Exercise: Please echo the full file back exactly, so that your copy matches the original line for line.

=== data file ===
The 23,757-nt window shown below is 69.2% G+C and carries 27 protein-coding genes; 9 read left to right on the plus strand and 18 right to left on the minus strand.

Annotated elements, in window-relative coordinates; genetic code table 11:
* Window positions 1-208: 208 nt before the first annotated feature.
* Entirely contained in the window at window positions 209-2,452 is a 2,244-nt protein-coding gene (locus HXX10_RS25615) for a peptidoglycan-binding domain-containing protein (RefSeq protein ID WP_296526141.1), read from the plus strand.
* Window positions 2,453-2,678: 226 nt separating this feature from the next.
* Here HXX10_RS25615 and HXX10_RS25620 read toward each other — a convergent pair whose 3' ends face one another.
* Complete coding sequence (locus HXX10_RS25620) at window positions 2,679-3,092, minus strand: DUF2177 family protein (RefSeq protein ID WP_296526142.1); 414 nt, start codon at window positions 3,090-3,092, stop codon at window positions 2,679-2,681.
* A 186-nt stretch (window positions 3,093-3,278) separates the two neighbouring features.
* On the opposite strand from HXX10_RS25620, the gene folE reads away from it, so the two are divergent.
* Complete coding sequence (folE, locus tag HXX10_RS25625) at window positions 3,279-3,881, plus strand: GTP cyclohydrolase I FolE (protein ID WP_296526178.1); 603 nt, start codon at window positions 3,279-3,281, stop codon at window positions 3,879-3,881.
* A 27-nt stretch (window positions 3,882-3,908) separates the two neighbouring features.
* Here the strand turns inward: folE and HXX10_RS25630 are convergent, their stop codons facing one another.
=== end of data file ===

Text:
The 23,757-nt window shown below is 69.2% G+C and carries 27 protein-coding genes; 9 read left to right on the plus strand and 18 right to left on the minus strand.

Annotated elements, in window-relative coordinates; genetic code table 11:
* Window positions 1-208: 208 nt before the first annotated feature.
* Entirely contained in the window at window positions 209-2,452 is a 2,244-nt protein-coding gene (locus HXX10_RS25615) for a peptidoglycan-binding domain-containing protein (RefSeq protein ID WP_296526141.1), read from the plus strand.
* Window positions 2,453-2,678: 226 nt separating this feature from the next.
* Here HXX10_RS25615 and HXX10_RS25620 read toward each other — a convergent pair whose 3' ends face one another.
* Complete coding sequence (locus HXX10_RS25620) at window positions 2,679-3,092, minus strand: DUF2177 family protein (RefSeq protein ID WP_296526142.1); 414 nt, start codon at window positions 3,090-3,092, stop codon at window positions 2,679-2,681.
* A 186-nt stretch (window positions 3,093-3,278) separates the two neighbouring features.
* On the opposite strand from HXX10_RS25620, the gene folE reads away from it, so the two are divergent.
* Complete coding sequence (folE, locus tag HXX10_RS25625) at window positions 3,279-3,881, plus strand: GTP cyclohydrolase I FolE (protein ID WP_296526178.1); 603 nt, start codon at window positions 3,279-3,281, stop codon at window positions 3,879-3,881.
* A 27-nt stretch (window positions 3,882-3,908) separates the two neighbouring features.
* Here the strand turns inward: folE and HXX10_RS25630 are convergent, their stop codons facing one another.